The basic assumption would be that news is good, that it makes the world, or at least the reader/viewer/listener, better to see or hear news. The philosophy would form around why news is good, and might differ from journalist to journalist. I was a volunteer, amateur, neighborhood journalist, and at the same time a church newsletter editor, for decades, because I thought that the best thing I could do for those communities was to give them a voice so they could talk among themselves and to a larger world about their issues and concerns.

    There’s nothing in this that makes journalists inherently incapable of getting religion; recall that religious journalism is run by journalists. Something besides a basic philosophy of journalism must be added on to explain what happens in the MSM newsroom.

  • michael

    Dave, I don’t utterly disagree with your initial assessment, but I think that the issue is deeper than that, and that it calls your conclusion into question.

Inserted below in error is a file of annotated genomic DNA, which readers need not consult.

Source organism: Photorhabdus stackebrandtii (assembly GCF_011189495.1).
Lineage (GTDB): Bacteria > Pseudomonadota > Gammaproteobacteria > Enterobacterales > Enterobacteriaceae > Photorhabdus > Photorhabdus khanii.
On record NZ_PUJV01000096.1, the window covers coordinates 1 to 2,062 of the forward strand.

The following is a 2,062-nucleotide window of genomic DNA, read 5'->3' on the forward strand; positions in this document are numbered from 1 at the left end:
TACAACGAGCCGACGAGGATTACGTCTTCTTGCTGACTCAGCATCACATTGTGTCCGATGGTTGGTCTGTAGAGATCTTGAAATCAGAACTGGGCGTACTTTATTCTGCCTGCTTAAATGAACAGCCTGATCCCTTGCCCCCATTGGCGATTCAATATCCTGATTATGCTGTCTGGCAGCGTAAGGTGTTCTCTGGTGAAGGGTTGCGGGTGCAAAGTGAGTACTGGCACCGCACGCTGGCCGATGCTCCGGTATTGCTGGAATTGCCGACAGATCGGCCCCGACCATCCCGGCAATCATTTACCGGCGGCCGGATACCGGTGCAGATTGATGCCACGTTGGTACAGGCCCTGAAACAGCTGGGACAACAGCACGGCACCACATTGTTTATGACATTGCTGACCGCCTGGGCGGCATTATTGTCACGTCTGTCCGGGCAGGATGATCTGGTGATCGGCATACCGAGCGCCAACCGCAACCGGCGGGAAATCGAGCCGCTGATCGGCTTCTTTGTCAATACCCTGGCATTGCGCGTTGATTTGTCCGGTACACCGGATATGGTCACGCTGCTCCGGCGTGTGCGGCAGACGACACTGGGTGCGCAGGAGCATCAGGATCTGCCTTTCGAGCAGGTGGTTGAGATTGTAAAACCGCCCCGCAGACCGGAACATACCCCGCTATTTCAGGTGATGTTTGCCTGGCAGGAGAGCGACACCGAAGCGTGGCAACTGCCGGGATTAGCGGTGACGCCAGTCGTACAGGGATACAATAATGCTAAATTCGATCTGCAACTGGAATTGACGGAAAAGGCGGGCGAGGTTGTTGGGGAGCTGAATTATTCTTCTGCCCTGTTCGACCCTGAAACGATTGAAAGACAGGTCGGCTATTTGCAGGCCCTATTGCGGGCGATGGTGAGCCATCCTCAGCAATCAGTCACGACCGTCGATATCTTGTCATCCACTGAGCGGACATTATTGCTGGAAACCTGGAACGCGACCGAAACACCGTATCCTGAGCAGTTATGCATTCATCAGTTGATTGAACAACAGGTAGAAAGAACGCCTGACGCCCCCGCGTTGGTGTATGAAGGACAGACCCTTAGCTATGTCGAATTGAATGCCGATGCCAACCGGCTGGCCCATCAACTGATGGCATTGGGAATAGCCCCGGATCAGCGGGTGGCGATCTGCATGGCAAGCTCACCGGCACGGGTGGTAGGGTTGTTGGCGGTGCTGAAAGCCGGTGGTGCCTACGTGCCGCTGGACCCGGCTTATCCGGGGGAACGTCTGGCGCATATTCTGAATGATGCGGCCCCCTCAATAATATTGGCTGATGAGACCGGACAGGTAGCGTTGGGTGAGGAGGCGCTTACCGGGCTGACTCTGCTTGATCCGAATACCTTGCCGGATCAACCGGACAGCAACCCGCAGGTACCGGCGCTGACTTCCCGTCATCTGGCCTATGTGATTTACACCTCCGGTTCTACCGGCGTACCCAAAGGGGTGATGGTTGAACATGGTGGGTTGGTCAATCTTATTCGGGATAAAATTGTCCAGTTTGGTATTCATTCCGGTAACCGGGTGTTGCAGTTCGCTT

I would suggest briefly that journalism is a form of thought that is, on the one hand, simply incapable (and uninterested) in entertaining or adjudicating certain kinds of claims as ultimately true or false and yet claims, on the other hand, to ‘mediate’ truth. The result is that the world of possible basic truths is only as big as journalism can entertain (the world of relatively unproblematic empirical ‘facts’), and because under its all-seeing eye the world is only that big and no bigger, the invisible standpoint that mediates this world is never called into question. Such questioning doesn’t even make sense. So the very structure of journalism hides its own inherently philosophical presuppositions about all sorts of things–truth, knowledge, the structure of the world–most of all from journalists themselves. At the same time it subordinates and relativizes all other truth claims to its own invisible viewpoint, which admits of no ‘outside’.